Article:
Wait for PrepareForSleep(false) before re-inhibiting
Automatically restart service on failure
Check error of releasing lock
Source | Issues | Patches | Chat
logind (part of systemd) emits events when the system is locked, unlocked or
goes into sleep.
These events however, are simple D-Bus events, and don't actually run anything. There are no facilities for users to easily run anything on these events either (e.g.: a screen locker).
systemd-lock-handler is a small, lightweight helper fills this gap.
When the system is either locked, unlocked, or about to go into sleep, this
service will start the
systemd user targets respectively.
When the system is unlocked,
lock-target will be stopped.
Any service can be configured to start with any of these targets:
Note that systemd already has a
sleep.target, however, that's a system-level
target, and your user-level units can't rely on it. The one included in this
package does not conflict, but rather compliments that one.
A package is available in the AUR:
paru -S systemd-lock-handler
You can manually build and install:
email@example.com:~whynothugo/systemd-lock-handler cd systemd-lock-handler make build sudo make install
The service itself must be enabled for the current user:
systemctl --user enable --now systemd-lock-handler.service
Additionally, service files must be created and enabled for any service that should start when the system is locked.
enabling this service file would run
locks the session and before the system goes to sleep:
[Unit] Description=Screen locker for Wayland # If swaylock exits cleanly, unlock the session: OnSuccess=unlock.target # When lock.target is stopped, stops this too: PartOf=lock.target # Delay lock.target until this service is ready: After=lock.target [Service] # systemd will consider this service started when swaylock forks... Type=forking # ... and swaylock will fork only after it has locked the screen. ExecStart=/usr/bin/swaylock -f # If swaylock crashes, always restart it immediately: Restart=on-failure RestartSec=0 [Install] WantedBy=lock.target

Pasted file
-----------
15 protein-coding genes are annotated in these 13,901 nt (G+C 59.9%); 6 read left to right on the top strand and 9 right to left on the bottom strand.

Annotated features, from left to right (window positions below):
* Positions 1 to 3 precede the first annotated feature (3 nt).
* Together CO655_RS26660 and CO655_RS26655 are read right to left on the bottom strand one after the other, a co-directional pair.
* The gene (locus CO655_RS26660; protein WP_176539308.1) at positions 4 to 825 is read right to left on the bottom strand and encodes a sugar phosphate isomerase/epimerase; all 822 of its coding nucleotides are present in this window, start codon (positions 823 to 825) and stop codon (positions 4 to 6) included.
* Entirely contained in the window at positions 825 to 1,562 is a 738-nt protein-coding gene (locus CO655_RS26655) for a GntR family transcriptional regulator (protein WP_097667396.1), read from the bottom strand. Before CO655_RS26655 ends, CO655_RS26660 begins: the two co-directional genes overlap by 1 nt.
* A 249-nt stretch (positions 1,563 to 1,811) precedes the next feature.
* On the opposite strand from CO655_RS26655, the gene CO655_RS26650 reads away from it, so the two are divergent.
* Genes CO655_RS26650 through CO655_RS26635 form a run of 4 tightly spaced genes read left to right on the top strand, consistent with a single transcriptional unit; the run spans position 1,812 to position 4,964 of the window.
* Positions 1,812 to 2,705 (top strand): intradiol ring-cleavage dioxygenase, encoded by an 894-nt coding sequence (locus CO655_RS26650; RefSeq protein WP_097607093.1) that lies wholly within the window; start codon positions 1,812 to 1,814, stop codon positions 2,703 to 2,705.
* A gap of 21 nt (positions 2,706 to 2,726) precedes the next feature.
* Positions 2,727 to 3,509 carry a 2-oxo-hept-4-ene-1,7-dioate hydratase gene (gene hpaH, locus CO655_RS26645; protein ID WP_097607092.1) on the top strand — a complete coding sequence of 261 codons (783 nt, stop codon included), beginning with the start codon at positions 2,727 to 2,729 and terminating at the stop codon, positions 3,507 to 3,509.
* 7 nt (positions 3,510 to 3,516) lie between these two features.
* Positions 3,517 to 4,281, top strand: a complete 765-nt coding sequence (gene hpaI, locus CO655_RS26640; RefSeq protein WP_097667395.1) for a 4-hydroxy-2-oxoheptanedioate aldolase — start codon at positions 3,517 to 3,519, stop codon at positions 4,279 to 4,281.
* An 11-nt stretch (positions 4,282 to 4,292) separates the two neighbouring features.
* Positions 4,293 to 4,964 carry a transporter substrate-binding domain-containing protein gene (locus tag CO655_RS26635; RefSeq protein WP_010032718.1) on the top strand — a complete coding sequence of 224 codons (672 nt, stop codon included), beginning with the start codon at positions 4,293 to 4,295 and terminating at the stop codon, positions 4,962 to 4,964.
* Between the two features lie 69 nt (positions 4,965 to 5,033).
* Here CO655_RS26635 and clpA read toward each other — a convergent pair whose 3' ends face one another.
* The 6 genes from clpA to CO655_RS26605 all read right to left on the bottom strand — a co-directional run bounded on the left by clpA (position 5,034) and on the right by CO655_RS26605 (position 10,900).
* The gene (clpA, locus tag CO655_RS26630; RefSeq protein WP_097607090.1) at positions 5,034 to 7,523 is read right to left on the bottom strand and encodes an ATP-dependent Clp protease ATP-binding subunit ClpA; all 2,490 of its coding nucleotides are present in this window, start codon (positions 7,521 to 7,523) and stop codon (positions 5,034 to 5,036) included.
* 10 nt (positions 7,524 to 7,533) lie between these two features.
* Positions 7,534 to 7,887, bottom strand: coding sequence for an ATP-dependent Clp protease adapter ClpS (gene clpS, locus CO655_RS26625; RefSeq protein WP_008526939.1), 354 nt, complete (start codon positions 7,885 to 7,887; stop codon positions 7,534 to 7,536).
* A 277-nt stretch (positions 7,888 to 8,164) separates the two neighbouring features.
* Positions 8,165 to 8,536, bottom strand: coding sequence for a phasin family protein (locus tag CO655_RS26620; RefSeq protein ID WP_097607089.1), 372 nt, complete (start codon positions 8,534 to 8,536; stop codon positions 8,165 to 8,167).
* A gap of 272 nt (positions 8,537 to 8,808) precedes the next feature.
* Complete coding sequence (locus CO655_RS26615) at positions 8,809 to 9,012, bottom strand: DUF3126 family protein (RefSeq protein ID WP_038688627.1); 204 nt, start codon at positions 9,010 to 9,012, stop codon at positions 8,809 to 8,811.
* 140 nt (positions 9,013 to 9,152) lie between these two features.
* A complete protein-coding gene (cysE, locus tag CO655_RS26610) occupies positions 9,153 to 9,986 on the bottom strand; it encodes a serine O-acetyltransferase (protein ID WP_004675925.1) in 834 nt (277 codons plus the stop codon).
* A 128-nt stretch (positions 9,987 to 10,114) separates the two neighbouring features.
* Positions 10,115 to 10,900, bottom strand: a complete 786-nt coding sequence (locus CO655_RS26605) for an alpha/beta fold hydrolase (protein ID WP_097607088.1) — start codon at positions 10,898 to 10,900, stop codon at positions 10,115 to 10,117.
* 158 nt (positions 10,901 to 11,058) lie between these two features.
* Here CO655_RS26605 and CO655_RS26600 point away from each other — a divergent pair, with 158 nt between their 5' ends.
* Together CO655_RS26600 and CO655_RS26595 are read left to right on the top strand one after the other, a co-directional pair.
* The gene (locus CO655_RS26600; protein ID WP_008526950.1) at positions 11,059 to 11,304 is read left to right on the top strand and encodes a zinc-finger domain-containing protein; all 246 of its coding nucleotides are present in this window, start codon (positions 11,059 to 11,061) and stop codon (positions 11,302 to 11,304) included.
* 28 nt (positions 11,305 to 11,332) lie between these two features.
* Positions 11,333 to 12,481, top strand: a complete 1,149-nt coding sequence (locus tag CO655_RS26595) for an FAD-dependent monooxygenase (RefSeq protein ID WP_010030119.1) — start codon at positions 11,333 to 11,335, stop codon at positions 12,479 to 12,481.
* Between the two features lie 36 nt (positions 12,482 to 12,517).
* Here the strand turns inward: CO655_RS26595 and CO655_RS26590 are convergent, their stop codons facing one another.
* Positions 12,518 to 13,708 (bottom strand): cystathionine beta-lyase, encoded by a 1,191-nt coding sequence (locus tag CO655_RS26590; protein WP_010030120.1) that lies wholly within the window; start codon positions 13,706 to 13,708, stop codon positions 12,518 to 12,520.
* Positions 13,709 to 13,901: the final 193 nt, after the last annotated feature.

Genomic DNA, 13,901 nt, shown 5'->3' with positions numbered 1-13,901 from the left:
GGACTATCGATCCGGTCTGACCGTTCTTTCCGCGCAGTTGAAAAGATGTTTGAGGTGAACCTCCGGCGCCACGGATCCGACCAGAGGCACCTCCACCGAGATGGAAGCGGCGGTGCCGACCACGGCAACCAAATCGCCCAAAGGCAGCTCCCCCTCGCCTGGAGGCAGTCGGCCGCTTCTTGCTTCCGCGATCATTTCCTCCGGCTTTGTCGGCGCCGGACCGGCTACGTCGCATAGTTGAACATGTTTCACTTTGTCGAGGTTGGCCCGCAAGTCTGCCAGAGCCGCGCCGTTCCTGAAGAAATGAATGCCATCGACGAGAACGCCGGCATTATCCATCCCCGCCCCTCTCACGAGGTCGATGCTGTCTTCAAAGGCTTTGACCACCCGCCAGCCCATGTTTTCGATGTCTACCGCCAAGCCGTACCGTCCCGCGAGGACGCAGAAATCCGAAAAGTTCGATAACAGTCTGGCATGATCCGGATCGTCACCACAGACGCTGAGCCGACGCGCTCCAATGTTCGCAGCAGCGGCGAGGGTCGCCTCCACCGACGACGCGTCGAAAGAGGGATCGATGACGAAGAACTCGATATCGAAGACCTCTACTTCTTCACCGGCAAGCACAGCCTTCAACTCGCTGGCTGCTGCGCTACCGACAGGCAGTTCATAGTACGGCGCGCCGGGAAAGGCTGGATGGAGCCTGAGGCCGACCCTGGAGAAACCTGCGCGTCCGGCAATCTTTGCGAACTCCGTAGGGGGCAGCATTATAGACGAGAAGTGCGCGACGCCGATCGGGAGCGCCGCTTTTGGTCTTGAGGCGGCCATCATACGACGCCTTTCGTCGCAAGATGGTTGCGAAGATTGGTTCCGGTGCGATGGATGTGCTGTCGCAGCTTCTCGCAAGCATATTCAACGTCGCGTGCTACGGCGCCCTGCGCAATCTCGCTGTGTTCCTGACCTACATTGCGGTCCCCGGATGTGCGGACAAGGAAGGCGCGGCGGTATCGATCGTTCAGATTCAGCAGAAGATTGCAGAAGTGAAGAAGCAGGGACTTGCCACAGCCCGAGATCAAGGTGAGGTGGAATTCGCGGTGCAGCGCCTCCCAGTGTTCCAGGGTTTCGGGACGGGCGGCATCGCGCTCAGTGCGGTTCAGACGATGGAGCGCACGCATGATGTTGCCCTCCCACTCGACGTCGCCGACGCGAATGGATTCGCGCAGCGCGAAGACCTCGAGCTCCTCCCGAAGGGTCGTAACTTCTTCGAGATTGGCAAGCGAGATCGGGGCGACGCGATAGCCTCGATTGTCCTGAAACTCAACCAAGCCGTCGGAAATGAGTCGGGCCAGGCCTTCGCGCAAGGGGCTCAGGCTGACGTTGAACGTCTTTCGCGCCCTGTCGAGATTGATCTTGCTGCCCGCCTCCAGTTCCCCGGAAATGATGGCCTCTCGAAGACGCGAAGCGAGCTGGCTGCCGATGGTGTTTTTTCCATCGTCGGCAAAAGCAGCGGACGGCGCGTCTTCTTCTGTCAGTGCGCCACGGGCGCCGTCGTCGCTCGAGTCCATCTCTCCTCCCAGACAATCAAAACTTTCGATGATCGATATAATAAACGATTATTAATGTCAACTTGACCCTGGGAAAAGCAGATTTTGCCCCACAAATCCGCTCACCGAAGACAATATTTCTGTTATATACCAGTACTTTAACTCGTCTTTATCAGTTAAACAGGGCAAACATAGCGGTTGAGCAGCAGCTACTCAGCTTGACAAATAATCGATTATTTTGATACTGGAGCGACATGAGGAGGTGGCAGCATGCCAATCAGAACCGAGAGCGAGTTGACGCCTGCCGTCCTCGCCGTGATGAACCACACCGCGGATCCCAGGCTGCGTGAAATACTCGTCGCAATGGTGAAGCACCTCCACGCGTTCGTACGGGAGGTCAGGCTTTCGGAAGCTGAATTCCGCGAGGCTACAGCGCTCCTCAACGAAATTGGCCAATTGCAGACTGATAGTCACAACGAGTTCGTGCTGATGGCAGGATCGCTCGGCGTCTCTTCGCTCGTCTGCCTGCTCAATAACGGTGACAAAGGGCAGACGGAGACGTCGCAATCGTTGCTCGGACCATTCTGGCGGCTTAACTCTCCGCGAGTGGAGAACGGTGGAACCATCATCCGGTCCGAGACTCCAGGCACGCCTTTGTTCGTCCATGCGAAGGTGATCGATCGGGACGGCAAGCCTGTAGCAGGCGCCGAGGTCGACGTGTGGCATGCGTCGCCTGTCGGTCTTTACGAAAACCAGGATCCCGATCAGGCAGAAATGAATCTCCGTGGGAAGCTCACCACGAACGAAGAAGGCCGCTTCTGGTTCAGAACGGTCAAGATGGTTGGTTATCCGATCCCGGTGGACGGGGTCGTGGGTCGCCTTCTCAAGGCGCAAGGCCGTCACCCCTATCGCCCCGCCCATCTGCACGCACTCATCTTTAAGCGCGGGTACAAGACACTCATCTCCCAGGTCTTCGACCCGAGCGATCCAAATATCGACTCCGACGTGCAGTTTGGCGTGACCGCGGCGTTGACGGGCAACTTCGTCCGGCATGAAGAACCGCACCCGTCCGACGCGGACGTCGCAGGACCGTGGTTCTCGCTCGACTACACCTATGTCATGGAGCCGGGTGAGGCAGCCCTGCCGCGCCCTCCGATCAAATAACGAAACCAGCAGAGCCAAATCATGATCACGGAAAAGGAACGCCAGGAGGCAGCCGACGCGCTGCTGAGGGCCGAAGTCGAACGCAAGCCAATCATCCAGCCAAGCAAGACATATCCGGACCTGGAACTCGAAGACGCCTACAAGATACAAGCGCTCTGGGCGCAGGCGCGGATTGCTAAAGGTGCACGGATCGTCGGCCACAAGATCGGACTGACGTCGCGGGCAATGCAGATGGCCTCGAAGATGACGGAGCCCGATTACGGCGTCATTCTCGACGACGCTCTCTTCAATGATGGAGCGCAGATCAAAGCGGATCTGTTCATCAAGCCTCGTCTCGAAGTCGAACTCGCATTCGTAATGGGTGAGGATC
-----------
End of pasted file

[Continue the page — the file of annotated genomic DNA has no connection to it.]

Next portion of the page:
PartOf=lock.target indicates to systemd that this service should
be stopped if
lock.target is stopped. This is even more important for
services that aren't the screen locker, since this setting means they'll get
stopped when the system is unlocked.
WantedBy=lock.target will have this service run when locking
or sleeping the system.
WantedBy=sleep.target will have this service run only when
sleeping the system. Note that the service will continue running after
waking up from sleep.
Lock your session using
This will mark the session as locked, and start
lock.target along with any
services that are
Unlock your session using
This will mark the session as unlocked, start
unlock.target, and stop
Service that are marked
PartOf=lock.target will be stopped when
Sleep your device using
This will start
sleep.target along with any services that are
This will happen before the system is suspended.
systemd-lock-handlerstarts. This ensure that there is enough time to react before the system actually goes to sleep. See this article for some background on how this. See also the updated example in the README to ensure that your screen locker has actually locked the screen before sleeping continues.
lock.targetitself. So for any services that should be started when either locking or suspending the system, specifying
Also handle sleep target.
systemd-lock-handler is licensed under the ISC licence. See LICENCE for details.